But the clincher comes in Vohu Xshathra Gatha, where Zarathushtra summarizes what it is that makes a man of aramaiti virtuous -- it is his understanding, his words, his actions, his vision.

"Virtuous is a man of [aramaiti]. He is so by reason of his understanding, his words, his action, his conception [daena]..." Y51.21.

It would be reasonable to infer from this evidence that, as Zarathushtra uses the word, aramaiti means bringing to life the rule of truth and good thinking by our understanding, our words, our actions, our vision -- the proverbial good thoughts, good words, good deeds.

"But to this world He came with the rule of good thinking and of truth, and (our) enduring [aramaiti] gave body and breath (to it)...." Y30.7

Just as a skillful artist plays with colors, mixing, matching and complementing them to convey his thoughts and feelings, in the same way, Zarathushtra seems to enjoy playing with ideas -- mixing, matching and complementing them to convey his multidimensional vision. And the concept of aramaiti is no exception.

On the one hand, Zarathushtra refers to that concept in both the human and the divine spheres of existence9 -- God's wisdom, and our understanding; God's Word, and our good words; God's actions to help bring about the desired end, and our good actions.

On the other hand, Zarathushtra repeatedly uses aramaiti and xshathra as complementary concepts.10 With impeccable logic, Zarathushtra advances the unusual proposition that it is our understanding, our good words, and our good deeds that give life to God's rule (of truth and good thinking) here on earth-- not a servile, unquestioning obedience on our part,11 but an active voluntary commitment that includes the freedom to think, the freedom to speak, the freedom to act.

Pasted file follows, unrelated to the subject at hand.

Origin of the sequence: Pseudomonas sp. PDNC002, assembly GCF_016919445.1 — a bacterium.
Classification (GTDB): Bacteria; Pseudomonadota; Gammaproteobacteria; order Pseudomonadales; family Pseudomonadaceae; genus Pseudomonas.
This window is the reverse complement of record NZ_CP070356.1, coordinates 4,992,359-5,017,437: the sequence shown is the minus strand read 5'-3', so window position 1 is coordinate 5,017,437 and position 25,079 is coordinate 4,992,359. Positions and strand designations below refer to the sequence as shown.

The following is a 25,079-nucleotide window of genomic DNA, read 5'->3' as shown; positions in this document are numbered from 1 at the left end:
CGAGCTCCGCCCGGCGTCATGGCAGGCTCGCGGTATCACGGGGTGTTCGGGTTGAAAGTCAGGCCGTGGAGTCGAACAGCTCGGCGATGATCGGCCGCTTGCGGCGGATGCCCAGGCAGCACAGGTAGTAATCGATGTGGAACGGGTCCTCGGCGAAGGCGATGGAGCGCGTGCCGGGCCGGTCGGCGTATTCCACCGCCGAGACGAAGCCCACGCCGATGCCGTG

In my view, it is this concept -- this active and voluntary bringing to life of the rule of truth and good thinking, with our benevolent thoughts, words and deeds, as a friend and ally of God -- that is spenta aramaiti. In view of the fact that aramaiti functions at both the divine and the human levels, I have been unable to come up with one word that fits the concept exactly, (though "service" -- to the desired end by both man and God -- is close). But at the human level, the substance of the concept of aramaiti is identical to Zarathushtra's unconventional idea of how we must worship.

In a world where the local gods which men worshipped were fierce and numerous (Y32.12, Y44.20), and their priests corrupt and oppressive (Y32.12, Y46.11, Y48.10), Zarathushtra not only advanced the concept of monotheism, 12 but in addition taught that the kind of worship most pleasing to Ahura Mazda, the Wise Lord, was an adherence to truth, through good thinking (understanding) and through words and actions stemming from good thinking. In the Ahunavaiti and Spenta Mainyu Gathas, his unique concept of worship is specifically spelled out as follows:

"...I shall always worship all of you, Wise Lord, with truth and the very best thinking and with their rule through which one shall stand on the path of (good) power..." Y50.4.